I’ve been thinking about academic support professionals. Library and IT folks who spend their time helping teachers and students learn and do research. Mostly, it seems, by giving them stuff, or helping them use stuff, to wit, Learning Management Systems, online full-text search engines, overhead projectors, hand-held audio recorders, HTML, PowerPoint, citation guides, chalkboards, research guides, plagiarism detection software, the Library of Congress subject headings, the WordPerfect 3.0 reveal codes function, books, the Readers’ Guide to Periodical Literature, etc.
Helping people get and use stuff is the kind of task that works if everyone knows what the big picture is. If, that is, you know enough about the overarching idea of teaching and learning that you can divide all the work to produce learning into chunks and you can focus on your chunk (the support chunk) because you know that other people will focus on the other chunks (the teaching part, say) and you know what it is they will be doing, and they you. But if you don’t know what teaching and learning is, say, or what teachers are doing and needing, or how learners are learning, how can you get them the right stuff? You can’t. You can only randomly throw some things at the wall to see if they stick.
We in the academic support profession can probably be accused of desperately trying not to have to think about the overarching idea of teaching and learning. “That’s for faculty to figure out,” we might say. “Not our business.” Maybe that worked for a while.
Now, however, we find ourselves in an age where all members of the learning apparatus are rethinking what it means to teach and learn. And nobody is sure what’s going on.
We can continue picking random stuff to offer and advise on, and organize workshops around, without really knowing whether it’s what our community needs, or we can join the community and help figure out what it needs. I say random stuff because there are at this point WAY too many possible tools and information sources and new formats and new software burgeoning up for us to be able to sift and evaluate and prioritize. Even if we had the criteria of selection and evaluation agreed upon with our community, which we don’t.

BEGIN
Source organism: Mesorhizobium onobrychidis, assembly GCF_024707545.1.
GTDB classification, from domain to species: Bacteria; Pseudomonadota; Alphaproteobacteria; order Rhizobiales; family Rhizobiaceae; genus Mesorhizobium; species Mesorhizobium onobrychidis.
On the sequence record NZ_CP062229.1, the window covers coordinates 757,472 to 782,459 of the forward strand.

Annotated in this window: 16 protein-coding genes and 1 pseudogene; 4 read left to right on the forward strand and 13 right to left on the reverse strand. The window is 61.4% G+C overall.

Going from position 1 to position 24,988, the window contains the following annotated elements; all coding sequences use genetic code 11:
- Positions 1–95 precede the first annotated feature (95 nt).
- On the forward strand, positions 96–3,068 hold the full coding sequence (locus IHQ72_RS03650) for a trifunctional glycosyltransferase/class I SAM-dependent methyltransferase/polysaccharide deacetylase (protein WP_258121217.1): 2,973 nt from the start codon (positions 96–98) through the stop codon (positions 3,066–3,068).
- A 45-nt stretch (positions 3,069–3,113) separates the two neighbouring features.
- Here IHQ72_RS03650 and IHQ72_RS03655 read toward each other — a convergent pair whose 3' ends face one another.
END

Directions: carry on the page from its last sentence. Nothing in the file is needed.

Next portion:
How does the community figure out what it needs? By learning, I suggest. You create a learning group, a team, a research collective, a conversation space, to figure it out. As a learning group doing something meaningful and challenging, it will obey some rules, and those rules are wonderfully humane. In exchange for learning together, you will be vulnerable. But everyone else will be, too. You will also have to read and observe and structure and reflect and talk and test things out and adapt endlessly and adjust and listen, and all of this in a group. You will have a voice, and what you say will be evaluated. You’ll be challenged and provoked and reinforced and confused and enlightened; you won’t know where you’re headed exactly when you set out; you’ll get more clarity about the world around you; and you’ll build relationships with everyone else in the group that will last. Your community will learn its way forward.
It’s people stuff, it’s faith, it’s risk, it’s scary, it’s trust, it’s vulnerability, it’s Negative Capability, it’s relationship-building, it’s engagement on an ideas plane, it’s meaningful personal and community development. It’s perhaps the opposite of everything we’ve ever done. It’s perhaps everything we’ve consciously and subconsciously veered away from and protected ourselves from and eschewed and avoided and bemoaned.
But it’s the best way we, the big we, the institution, can figure out what’s next and what our own niche role in that next will be. If we do it right, we’ll know afterwards what stuff to provide. Though I note that after we participate in the thing I’m talking about here, I’m not sure we’ll want to return to a bit role, providing necessary if kind of uninspiring coal, if you will, to the furnace of learning and becoming. I think we’ll instead want to continue to learn and become, being a part of the fire that consumes the coal. That would be good, too. That would be development.
So I enjoin us to drop our stuff and take up our learning teams.
You might say, but if we recreate ourselves as peers to users in learning about things and defining needs and testing solutions and adapting together we lose all control, and with loss of control we have to deal with anxieties we’ve successfully suppressed heretofore. Yes. And you might say, but if we stop helping people use stuff they might get mad. Maybe. But they might also figure out they don’t really need our help with the stuff, which would be good for everyone. I predict they’ll like the new us.